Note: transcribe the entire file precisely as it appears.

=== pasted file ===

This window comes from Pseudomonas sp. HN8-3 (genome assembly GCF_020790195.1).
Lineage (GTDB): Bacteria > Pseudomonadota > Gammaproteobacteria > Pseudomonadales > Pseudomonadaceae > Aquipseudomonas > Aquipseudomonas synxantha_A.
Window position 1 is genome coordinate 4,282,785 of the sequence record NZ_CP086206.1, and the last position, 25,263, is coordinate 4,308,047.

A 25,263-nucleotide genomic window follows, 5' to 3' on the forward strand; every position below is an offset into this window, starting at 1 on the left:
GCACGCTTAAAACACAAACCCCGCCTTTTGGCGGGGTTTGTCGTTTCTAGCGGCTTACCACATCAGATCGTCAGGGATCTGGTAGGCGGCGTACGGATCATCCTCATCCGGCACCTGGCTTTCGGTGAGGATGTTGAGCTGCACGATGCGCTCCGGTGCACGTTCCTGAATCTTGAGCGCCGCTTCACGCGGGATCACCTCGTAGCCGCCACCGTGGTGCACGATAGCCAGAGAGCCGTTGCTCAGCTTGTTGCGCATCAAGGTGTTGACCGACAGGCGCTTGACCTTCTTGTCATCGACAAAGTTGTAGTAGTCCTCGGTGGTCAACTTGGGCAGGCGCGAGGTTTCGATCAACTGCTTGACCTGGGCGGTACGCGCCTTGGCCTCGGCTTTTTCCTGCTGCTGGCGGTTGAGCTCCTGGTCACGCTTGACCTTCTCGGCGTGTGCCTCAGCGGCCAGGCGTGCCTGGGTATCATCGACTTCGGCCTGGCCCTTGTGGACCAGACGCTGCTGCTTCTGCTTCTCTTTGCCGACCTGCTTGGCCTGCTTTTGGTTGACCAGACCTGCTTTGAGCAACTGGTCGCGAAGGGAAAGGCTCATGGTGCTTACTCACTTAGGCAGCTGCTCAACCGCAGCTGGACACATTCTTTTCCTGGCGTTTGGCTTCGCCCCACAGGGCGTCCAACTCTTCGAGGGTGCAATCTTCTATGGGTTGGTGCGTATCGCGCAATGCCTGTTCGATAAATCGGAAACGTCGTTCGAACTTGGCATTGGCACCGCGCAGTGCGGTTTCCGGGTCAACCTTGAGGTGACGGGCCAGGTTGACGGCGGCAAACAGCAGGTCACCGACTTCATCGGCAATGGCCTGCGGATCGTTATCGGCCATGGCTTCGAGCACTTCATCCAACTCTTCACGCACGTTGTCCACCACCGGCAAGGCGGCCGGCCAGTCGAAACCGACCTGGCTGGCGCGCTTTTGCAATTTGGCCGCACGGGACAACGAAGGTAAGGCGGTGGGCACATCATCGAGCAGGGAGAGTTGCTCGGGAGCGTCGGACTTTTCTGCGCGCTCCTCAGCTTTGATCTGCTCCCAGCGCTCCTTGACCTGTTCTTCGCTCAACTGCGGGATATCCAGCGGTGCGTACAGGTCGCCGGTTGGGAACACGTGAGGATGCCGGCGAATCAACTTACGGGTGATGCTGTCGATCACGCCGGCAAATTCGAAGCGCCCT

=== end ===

This window comes from Pseudomonas sp. HN8-3 (genome assembly GCF_020790195.1).
Lineage (GTDB): Bacteria > Pseudomonadota > Gammaproteobacteria > Pseudomonadales > Pseudomonadaceae > Aquipseudomonas > Aquipseudomonas synxantha_A.
Window position 1 is genome coordinate 4,282,785 of the sequence record NZ_CP086206.1, and the last position, 25,263, is coordinate 4,308,047.

A 25,263-nucleotide genomic window follows, 5' to 3' on the forward strand; every position below is an offset into this window, starting at 1 on the left:
GCACGCTTAAAACACAAACCCCGCCTTTTGGCGGGGTTTGTCGTTTCTAGCGGCTTACCACATCAGATCGTCAGGGATCTGGTAGGCGGCGTACGGATCATCCTCATCCGGCACCTGGCTTTCGGTGAGGATGTTGAGCTGCACGATGCGCTCCGGTGCACGTTCCTGAATCTTGAGCGCCGCTTCACGCGGGATCACCTCGTAGCCGCCACCGTGGTGCACGATAGCCAGAGAGCCGTTGCTCAGCTTGTTGCGCATCAAGGTGTTGACCGACAGGCGCTTGACCTTCTTGTCATCGACAAAGTTGTAGTAGTCCTCGGTGGTCAACTTGGGCAGGCGCGAGGTTTCGATCAACTGCTTGACCTGGGCGGTACGCGCCTTGGCCTCGGCTTTTTCCTGCTGCTGGCGGTTGAGCTCCTGGTCACGCTTGACCTTCTCGGCGTGTGCCTCAGCGGCCAGGCGTGCCTGGGTATCATCGACTTCGGCCTGGCCCTTGTGGACCAGACGCTGCTGCTTCTGCTTCTCTTTGCCGACCTGCTTGGCCTGCTTTTGGTTGACCAGACCTGCTTTGAGCAACTGGTCGCGAAGGGAAAGGCTCATGGTGCTTACTCACTTAGGCAGCTGCTCAACCGCAGCTGGACACATTCTTTTCCTGGCGTTTGGCTTCGCCCCACAGGGCGTCCAACTCTTCGAGGGTGCAATCTTCTATGGGTTGGTGCGTATCGCGCAATGCCTGTTCGATAAATCGGAAACGTCGTTCGAACTTGGCATTGGCACCGCGCAGTGCGGTTTCCGGGTCAACCTTGAGGTGACGGGCCAGGTTGACGGCGGCAAACAGCAGGTCACCGACTTCATCGGCAATGGCCTGCGGATCGTTATCGGCCATGGCTTCGAGCACTTCATCCAACTCTTCACGCACGTTGTCCACCACCGGCAAGGCGGCCGGCCAGTCGAAACCGACCTGGCTGGCGCGCTTTTGCAATTTGGCCGCACGGGACAACGAAGGTAAGGCGGTGGGCACATCATCGAGCAGGGAGAGTTGCTCGGGAGCGTCGGACTTTTCTGCGCGCTCCTCAGCTTTGATCTGCTCCCAGCGCTCCTTGACCTGTTCTTCGCTCAACTGCGGGATATCCAGCGGTGCGTACAGGTCGCCGGTTGGGAACACGTGAGGATGCCGGCGAATCAACTTACGGGTGATGCTGTCGATCACGCCGGCAAATTCGAAGCGCCCT